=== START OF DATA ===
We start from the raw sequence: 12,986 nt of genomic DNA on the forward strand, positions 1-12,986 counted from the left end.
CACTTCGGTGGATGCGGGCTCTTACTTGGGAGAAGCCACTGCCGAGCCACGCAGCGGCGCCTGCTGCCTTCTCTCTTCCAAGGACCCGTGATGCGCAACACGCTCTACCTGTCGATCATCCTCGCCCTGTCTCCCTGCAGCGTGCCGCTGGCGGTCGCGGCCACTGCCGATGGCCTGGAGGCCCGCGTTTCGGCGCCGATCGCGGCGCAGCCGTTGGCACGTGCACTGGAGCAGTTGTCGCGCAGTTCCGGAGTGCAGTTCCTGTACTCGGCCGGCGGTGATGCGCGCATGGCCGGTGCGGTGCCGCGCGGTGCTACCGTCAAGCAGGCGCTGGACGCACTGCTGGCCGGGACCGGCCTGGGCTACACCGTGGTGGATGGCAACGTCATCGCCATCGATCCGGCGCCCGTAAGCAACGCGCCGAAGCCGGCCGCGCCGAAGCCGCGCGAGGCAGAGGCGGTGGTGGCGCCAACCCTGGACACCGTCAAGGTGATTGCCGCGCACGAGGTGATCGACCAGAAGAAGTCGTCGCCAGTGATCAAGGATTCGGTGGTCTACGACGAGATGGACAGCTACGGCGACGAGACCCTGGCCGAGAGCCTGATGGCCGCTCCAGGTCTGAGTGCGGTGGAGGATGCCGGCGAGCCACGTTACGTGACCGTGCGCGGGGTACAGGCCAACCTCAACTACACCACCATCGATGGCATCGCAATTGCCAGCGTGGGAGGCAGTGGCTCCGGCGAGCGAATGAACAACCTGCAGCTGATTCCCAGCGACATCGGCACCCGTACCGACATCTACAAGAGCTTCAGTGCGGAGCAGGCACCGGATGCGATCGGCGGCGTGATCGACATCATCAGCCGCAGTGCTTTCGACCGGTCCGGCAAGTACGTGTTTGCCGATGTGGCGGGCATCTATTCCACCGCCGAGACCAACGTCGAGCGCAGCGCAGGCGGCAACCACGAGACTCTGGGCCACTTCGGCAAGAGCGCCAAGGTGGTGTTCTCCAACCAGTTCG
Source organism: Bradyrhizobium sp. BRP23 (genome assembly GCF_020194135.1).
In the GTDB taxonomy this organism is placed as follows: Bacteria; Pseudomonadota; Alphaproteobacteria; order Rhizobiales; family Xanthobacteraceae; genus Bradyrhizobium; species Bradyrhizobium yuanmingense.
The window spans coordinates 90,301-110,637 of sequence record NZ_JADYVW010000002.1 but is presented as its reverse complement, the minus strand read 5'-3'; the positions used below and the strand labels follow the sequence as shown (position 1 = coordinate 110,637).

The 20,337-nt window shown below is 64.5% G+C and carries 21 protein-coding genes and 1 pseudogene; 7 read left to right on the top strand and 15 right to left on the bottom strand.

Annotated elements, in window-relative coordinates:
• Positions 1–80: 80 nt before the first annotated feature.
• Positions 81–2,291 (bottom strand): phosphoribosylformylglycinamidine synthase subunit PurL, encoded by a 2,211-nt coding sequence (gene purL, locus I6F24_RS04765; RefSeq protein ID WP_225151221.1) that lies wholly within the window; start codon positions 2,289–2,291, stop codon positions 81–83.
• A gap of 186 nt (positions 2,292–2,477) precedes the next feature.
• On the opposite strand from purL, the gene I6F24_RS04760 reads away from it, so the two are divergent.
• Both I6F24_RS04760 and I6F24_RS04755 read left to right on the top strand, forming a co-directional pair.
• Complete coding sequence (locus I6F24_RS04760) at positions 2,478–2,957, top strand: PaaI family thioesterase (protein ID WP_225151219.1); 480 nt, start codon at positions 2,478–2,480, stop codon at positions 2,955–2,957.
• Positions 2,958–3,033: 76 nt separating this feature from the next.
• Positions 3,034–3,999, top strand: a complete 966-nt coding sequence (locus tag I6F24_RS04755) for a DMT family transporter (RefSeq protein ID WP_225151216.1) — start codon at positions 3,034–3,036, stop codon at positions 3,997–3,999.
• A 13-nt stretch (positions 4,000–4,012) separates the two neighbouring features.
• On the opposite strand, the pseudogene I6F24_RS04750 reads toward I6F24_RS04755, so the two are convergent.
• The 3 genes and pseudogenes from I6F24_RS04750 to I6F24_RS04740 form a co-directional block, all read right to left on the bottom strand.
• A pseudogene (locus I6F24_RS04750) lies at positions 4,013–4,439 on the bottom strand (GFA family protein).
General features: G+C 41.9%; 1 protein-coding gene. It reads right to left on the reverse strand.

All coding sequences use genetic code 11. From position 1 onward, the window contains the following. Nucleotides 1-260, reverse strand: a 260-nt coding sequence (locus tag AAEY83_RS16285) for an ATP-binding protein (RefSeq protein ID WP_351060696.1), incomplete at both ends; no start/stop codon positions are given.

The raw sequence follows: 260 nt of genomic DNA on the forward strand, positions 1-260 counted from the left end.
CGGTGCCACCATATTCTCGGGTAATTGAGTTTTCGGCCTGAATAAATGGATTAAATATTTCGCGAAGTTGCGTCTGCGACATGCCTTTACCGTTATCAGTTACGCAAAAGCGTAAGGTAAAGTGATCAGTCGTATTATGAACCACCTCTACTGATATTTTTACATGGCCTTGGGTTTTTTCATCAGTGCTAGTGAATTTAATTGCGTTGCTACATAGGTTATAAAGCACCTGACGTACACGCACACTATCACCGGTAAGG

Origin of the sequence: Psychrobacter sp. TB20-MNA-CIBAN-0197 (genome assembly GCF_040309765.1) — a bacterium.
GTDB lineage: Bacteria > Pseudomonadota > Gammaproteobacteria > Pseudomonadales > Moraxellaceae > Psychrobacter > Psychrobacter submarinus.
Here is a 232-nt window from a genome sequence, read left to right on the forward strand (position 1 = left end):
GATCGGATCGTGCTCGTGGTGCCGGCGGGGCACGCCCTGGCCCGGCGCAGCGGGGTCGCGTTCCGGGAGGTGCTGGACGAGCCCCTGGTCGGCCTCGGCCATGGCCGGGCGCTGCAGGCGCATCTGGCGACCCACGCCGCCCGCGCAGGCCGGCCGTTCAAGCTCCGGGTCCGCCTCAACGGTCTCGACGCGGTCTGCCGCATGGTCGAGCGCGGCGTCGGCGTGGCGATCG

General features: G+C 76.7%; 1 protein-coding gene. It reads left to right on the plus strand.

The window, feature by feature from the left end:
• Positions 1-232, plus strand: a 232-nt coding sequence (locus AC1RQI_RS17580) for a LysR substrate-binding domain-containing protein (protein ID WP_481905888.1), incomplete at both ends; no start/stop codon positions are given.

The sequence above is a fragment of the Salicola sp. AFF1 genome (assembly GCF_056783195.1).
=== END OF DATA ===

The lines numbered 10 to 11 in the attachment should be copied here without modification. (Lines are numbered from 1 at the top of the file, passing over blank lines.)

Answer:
• A gap of 186 nt (positions 2,292–2,477) precedes the next feature.
• On the opposite strand from purL, the gene I6F24_RS04760 reads away from it, so the two are divergent.